Wednesday, October 15, 2008
The Pharmacokinetics of Speed
Meth lingers longer than coke, targets different brain areas.
Scientists at the Brookhaven National Laboratory, already famous for their work on positron emission tomography (PET) scans, have traced the pathways by which methamphetamine lingers in the brain longer than cocaine. The Brookhaven Lab, managed by the U.S. Department of Energy (DOE) tested non-drug abusing volunteers. The results will be published in the November 1 issue of Neuroimage.
The researchers injected the 19 volunteers with radioactively tagged doses of the drugs. Scanning cameras then recorded the concentration and distribution of the tagged molecules. Both cocaine and methamphetamine enter the brain quickly—part of the reason why the two drugs are so reinforcing. However, cocaine clears the brain just as quickly, while meth does not. Moreover, the study demonstrated that methamphetamine is much more widely distributed throughout the brain than cocaine, which tends to exclusively target the dopamine-rich limbic reward pathways. “This slow clearance of methamphetamine from such widespread brain regions may help explain why the drug has such long-lasting behavioral and neurotoxic effects,” said Joanna Fowler, lead author of the study.
The researchers also looked at a more controversial hypothesis—widespread reports that methamphetamine abuse among African Americans is markedly lower than it is among Caucasians. These reports lead Fowler and her colleagues to question “whether biological or pharmacokinetic differences might explain this difference.”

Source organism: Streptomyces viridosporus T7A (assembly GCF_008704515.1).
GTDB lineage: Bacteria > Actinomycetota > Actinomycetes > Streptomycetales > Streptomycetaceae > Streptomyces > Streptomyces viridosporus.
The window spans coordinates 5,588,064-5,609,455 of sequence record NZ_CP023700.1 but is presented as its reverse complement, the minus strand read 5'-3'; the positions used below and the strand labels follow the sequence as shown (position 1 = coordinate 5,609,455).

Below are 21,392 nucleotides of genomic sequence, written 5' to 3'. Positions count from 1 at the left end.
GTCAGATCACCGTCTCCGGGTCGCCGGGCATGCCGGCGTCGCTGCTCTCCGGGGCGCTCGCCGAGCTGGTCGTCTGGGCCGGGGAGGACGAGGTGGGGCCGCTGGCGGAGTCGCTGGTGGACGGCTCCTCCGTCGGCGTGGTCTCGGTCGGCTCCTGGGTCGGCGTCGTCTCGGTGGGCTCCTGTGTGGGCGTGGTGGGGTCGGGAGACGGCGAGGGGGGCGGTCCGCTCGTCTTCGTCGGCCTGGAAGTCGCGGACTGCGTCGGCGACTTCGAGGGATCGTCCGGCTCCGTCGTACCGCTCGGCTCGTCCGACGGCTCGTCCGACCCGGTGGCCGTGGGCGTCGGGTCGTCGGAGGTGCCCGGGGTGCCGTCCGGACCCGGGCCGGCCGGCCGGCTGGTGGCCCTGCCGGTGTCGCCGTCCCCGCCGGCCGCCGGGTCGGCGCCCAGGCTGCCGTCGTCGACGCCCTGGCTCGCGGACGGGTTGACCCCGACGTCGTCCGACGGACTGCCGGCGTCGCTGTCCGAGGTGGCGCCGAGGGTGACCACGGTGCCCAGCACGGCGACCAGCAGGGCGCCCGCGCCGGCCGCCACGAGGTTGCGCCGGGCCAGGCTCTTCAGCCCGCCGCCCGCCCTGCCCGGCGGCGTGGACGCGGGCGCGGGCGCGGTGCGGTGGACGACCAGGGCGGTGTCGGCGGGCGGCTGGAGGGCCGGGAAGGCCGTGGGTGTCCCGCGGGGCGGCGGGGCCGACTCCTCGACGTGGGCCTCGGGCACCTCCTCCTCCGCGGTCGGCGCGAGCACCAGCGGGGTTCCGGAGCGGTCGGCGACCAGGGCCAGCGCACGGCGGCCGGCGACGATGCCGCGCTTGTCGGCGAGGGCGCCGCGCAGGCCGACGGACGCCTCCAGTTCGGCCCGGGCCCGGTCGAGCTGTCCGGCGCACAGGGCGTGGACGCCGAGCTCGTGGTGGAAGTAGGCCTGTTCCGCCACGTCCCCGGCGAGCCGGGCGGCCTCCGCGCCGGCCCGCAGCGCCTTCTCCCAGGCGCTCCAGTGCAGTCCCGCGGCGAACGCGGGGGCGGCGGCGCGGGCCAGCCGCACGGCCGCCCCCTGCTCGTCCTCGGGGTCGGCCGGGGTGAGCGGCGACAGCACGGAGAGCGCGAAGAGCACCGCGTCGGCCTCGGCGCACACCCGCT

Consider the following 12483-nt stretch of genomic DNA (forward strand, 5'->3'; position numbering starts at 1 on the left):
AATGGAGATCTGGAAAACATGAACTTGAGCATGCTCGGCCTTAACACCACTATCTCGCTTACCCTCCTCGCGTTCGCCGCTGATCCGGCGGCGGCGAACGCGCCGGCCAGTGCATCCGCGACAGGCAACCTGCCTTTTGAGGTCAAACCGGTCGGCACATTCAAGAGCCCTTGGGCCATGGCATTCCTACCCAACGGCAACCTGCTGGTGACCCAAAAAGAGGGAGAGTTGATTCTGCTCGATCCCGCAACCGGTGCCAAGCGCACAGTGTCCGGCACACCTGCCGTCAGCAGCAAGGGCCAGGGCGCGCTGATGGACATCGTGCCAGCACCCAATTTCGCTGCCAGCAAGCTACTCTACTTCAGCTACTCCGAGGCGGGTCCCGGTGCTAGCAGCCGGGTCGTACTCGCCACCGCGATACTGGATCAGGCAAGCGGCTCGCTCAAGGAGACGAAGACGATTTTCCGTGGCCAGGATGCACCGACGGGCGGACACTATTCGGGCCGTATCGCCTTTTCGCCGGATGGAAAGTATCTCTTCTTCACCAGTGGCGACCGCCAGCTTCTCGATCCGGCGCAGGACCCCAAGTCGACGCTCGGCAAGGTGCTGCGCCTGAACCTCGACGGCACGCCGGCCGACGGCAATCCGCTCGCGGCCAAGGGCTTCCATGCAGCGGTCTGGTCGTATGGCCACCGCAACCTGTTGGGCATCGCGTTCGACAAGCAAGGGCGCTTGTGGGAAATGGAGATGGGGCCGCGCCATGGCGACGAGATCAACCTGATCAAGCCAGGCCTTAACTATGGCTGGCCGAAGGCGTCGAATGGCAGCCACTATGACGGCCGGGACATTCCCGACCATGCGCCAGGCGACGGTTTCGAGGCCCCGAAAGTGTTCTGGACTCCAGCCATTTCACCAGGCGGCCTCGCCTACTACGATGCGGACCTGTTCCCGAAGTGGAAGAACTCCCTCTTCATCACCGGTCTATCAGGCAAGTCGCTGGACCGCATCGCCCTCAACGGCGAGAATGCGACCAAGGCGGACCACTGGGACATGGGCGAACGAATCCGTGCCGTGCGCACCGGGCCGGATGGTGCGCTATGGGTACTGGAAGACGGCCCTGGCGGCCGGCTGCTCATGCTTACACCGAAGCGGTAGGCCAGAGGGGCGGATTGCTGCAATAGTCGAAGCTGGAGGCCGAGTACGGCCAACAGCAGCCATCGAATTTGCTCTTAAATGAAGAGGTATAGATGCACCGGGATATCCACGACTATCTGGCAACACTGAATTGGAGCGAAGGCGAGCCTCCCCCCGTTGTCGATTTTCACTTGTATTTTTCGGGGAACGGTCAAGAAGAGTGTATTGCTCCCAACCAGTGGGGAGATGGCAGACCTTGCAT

The answer? Evidently not. According to a Brookhaven press release, “Surprisingly, the researchers found significant differences in cocaine pharmacokinetics between African Americans and Caucasians, with the African Americans exhibiting higher uptake of cocaine, a later rise to peak levels, and slower clearance.” When it came to speed, however, the scientists failed to detect any racial differences in uptake.
Fowler’s conclusion: “Variables other than pharmacokinetics and bioavailability account for the lower prevalence of methamphetamine abuse in African Americans.”
She added that “the differences observed for cocaine pharmacokinetics are surprising considering there are no differences in cocaine abuse prevalence between these two ethnic groups.”
This may come as a surprise to people who have been taught by news coverage and crime dramas to think of the crack problem as a “black problem.” But it may also indicate an inherent physiological preference for cocaine among African Americans, regardless of stated levels of abuse prevalence. As usual, more studies are needed.
Image Credit: Brookhaven National Laboratory News